Democratic Underground

The Passion of Robert Fisk
December 19, 2001
by Jack Rabbit

Robert Fisk, the distinguished correspondent for the London Independent, was beaten last week within an inch of his life by a mob in Kila Abdullah, an Afghan refugee camp located in Pakistan. This story is remarkable both for the way in which Fisk coolly continued to report horrific events of which he was the focal point and the greater meaning of the event itself in light of the triumphalism of the Bush administration and its supporters in the press and public.

Fisk tells his story in the Independent. His problem started on the late afternoon of December 8 when the jeep in which he was riding with his driver, Amanullah, his translator, Fayyez Ahmed, and his fellow British journalist, Justin Huggler, broke down on a crowded street in the refugee camp. As the driver went to find another car, Fisk and his companions remained amid a crowd of refugees. Feeling uncomfortable in the situation, Fisk and Huggler moved towards the open road while Fayyez remained by the jeep.

As Fisk and Huggler walked away from their jeep, a small rock flew past Fisk's head and a child attempted to take Fisk's bag away from him. Fisk was punched in the back and the mob descended on him and Huggler. Fisk writes of having stones cracked over his head and kicked and punched. Fisk, bleeding from his head, fought back with his fists and escaped back to the middle of the road. There, a man in advanced middle age, whom Fisk believes to be a mullah, came to Fisk's aid and guided him to the back of a police truck that took Fisk to the hospital.

It is ironic that this should happen to Robert Fisk, the Western correspondent who, more than any other, has brought home to the West the point of view of the common people caught in this war between petty tyrants with Kalashnikovs and small rocket launchers and another tyrant wielding cluster bombs dropped from B-52's.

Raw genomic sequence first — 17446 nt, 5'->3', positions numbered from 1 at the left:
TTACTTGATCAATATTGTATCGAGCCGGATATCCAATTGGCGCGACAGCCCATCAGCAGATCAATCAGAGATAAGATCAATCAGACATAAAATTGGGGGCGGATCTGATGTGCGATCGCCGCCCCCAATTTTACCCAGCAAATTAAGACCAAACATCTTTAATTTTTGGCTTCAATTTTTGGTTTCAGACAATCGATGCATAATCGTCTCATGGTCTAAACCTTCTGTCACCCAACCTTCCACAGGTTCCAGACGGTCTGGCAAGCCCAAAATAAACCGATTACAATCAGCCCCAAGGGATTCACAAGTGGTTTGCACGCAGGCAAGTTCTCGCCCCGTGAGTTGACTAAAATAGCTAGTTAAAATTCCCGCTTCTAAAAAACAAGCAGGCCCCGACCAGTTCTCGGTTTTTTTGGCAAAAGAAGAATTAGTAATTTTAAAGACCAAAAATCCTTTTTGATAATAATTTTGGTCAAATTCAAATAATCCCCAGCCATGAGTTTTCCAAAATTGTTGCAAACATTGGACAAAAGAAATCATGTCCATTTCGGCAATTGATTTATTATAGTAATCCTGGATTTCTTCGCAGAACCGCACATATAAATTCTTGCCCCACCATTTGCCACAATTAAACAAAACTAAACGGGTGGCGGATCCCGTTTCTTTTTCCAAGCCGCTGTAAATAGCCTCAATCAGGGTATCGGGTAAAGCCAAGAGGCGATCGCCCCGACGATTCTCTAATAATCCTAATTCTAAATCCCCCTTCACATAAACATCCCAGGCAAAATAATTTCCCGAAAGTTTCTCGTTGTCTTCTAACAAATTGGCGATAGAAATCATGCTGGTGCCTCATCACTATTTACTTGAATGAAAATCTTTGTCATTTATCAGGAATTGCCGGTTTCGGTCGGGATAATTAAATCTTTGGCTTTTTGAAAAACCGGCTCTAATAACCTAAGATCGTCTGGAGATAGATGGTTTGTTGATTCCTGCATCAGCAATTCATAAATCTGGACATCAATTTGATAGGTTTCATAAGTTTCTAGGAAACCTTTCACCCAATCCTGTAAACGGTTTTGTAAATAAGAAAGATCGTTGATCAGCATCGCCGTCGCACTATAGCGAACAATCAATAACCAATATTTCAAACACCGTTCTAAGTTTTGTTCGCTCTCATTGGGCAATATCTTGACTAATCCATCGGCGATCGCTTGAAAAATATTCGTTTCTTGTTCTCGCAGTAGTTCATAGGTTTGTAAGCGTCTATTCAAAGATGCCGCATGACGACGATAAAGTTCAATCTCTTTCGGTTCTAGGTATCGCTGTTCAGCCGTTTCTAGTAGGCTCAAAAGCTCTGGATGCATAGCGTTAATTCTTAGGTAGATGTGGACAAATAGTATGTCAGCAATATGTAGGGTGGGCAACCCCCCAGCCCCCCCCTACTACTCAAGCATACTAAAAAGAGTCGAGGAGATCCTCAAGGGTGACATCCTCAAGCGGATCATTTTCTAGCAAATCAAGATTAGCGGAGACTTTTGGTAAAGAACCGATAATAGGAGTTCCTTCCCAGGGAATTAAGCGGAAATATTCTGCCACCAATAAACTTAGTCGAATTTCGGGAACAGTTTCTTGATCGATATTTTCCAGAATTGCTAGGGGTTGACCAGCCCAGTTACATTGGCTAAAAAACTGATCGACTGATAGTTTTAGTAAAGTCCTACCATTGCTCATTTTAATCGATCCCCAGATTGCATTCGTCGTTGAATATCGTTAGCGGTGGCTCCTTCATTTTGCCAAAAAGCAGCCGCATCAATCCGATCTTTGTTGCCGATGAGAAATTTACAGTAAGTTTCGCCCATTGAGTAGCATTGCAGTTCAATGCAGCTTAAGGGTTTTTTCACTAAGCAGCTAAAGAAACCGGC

In one article by Fisk, we learn the point of view of an Afghan village mullah, a parochial man suspicious of all foreigners. In another gripping story, Fisk writes of his encounter with a lone woman fleeing the remnants of her village, telling Fisk of each of her children who were crushed in their hut under a American bomb. This is the war about which Donald Rumsfeld does not want us to know. For those who feel they have a right to know and have sought on the internet the facts given by the foreign press, Robert Fisk, more than anyone else, has been the witness of the true victims of this war. How ironic that they should have turned on him.

And what was Fisk's reaction to being in a position where he had a choice between using physical violence against Afghan refugees or dying at their hands? As he stood in the middle of the road, unable to see because of the blood in his eyes, he began to collect his thoughts:

"I began to see again and realised that I was crying and weeping and that the tears were cleaning my eyes of blood. What have I done, I kept asking myself? I had been punching and attacking Afghan refugees, the very people I have been writing about for so long, the very dispossessed, mutilated people whom my own country - among others - was killing, along with the Taliban, just across the border. God spare me, I thought. I think I actually said it. The men whose families our bombers were killing were now my enemies too."

Fisk's story is drowned out in the American press by the triumphalism of a great success of American air power. Writing in the December 17 issue of The Nation, Christopher Hitchens chortled:

"The United States of America has just succeeding in bombing a country back out of the Stone Age. This deserves to be recognized as an achievement, even by those who want to hasten past the moment and resume their customary tasks (worrying about the spotty human rights record of the Northern Alliance is the latest thing) . . . . We are rid of one of the foulest regimes on earth, while one of the most vicious crime families has been crippled and scattered. It remains to help the Afghan exiles to return, the save the starving and to consolidate the tentative emancipation of Afghan women."